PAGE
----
BRIDGEPORT — Aaron Turner will not use the Working Families third party line to keep up his fight to succeed his retiring mentor, state Sen. Ed Gomes.
Gomes, who represents both Bridgeport and Stratford residents of the 23rd state Senate District, made history by becoming the first candidate in the nation elected to a state legislature solely on the Working Families’ ballot line in a February 2015 special election.
That line is still there if Turner, who lost the Aug. 14 primary for Gomes’ seat to endorsed fellow Democrat Dennis Bradley, wants it. It would then be a three-way race in the November general election between Bradley, Turner and Republican John Rodriguez.
“I do have that option. But I’m not going to exercise it,” Turner said Monday.
Lindsay Farrell, the Connecticut Working Families Party’s executive director, confirmed, “He has told us he doesn’t want to run.”
The Working Families endorsed Turner over Bradley, even though the party supported Bradley in 2015 when he ran successfully for Bridgeport’s school board.
Turner said Gomes’ situation was different when the latter ran successfully three years ago as the Working Families Party candidate.
“It was a special election in the heart of winter. The only election in town,” Turner said.
At that time, Gomes was trying to retake the 23rd District seat he had lost in 2012 when he was defeated in that year’s Democratic primary by Andres Ayala. The special election was scheduled after Ayala resigned from the legislature to become commissioner of the state Department of Motor Vehicles.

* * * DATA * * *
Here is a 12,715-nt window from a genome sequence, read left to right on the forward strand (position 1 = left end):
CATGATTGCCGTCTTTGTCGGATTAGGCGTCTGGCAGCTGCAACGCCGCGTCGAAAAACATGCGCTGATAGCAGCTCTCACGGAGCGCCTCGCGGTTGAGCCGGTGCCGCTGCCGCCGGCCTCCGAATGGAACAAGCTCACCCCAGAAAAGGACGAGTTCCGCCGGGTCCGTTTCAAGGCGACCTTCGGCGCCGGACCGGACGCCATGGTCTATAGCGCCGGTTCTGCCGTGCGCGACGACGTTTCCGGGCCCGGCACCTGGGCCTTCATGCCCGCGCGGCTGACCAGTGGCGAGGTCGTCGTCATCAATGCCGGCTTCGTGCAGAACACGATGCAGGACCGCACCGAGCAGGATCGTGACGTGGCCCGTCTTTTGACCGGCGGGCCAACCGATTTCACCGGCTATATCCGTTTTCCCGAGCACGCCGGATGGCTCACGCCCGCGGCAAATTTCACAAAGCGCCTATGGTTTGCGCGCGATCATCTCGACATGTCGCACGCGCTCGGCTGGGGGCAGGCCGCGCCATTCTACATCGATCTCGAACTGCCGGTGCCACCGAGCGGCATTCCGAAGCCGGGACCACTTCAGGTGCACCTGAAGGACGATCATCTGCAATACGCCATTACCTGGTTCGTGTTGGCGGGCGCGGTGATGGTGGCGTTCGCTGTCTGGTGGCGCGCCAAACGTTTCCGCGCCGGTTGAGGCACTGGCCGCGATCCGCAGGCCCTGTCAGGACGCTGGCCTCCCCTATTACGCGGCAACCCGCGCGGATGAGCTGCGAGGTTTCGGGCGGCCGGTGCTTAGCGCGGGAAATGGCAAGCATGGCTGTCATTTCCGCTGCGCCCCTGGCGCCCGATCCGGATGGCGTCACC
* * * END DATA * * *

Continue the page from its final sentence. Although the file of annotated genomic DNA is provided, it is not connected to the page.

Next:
Gomes, having been denied the Democrats’ endorsement for the special election, ran as the Working Families’ candidate and won.
Then in 2016, Bradley was endorsed by the Democratic Town Committee for Gomes’ seat, and the incumbent, with help from his Working Families allies, forced an August primary and prevailed.
Gomes in an interview Monday agreed with Turner’s decision not to continue his campaign, arguing it would be too challenging. Gomes noted how, in Democrat-dominated Bridgeport, “Once you win the primary you’re sort of sealed in there. There are people that just say, ‘Are you a Democrat?’ They vote the party line.”
But Gomes also encouraged Turner to remain in politics and run in a future election.
“As far as future runs, it’s always a possibility,” Turner said.
Farrell said the Working Families Party has no plans to remain involved in the 23rd Distirct race. She said the party will take a wait-and-see attitude toward Bradley.
“He got elected to the Board of Education and we supported him then, and then he immediately challenged Ed Gomes, one of our champions. That left a bad taste in people’s mouths,” Farrell said. “We hope we will be able to work well with him (in the legislature) and that he will serve the district well. Let’s see.”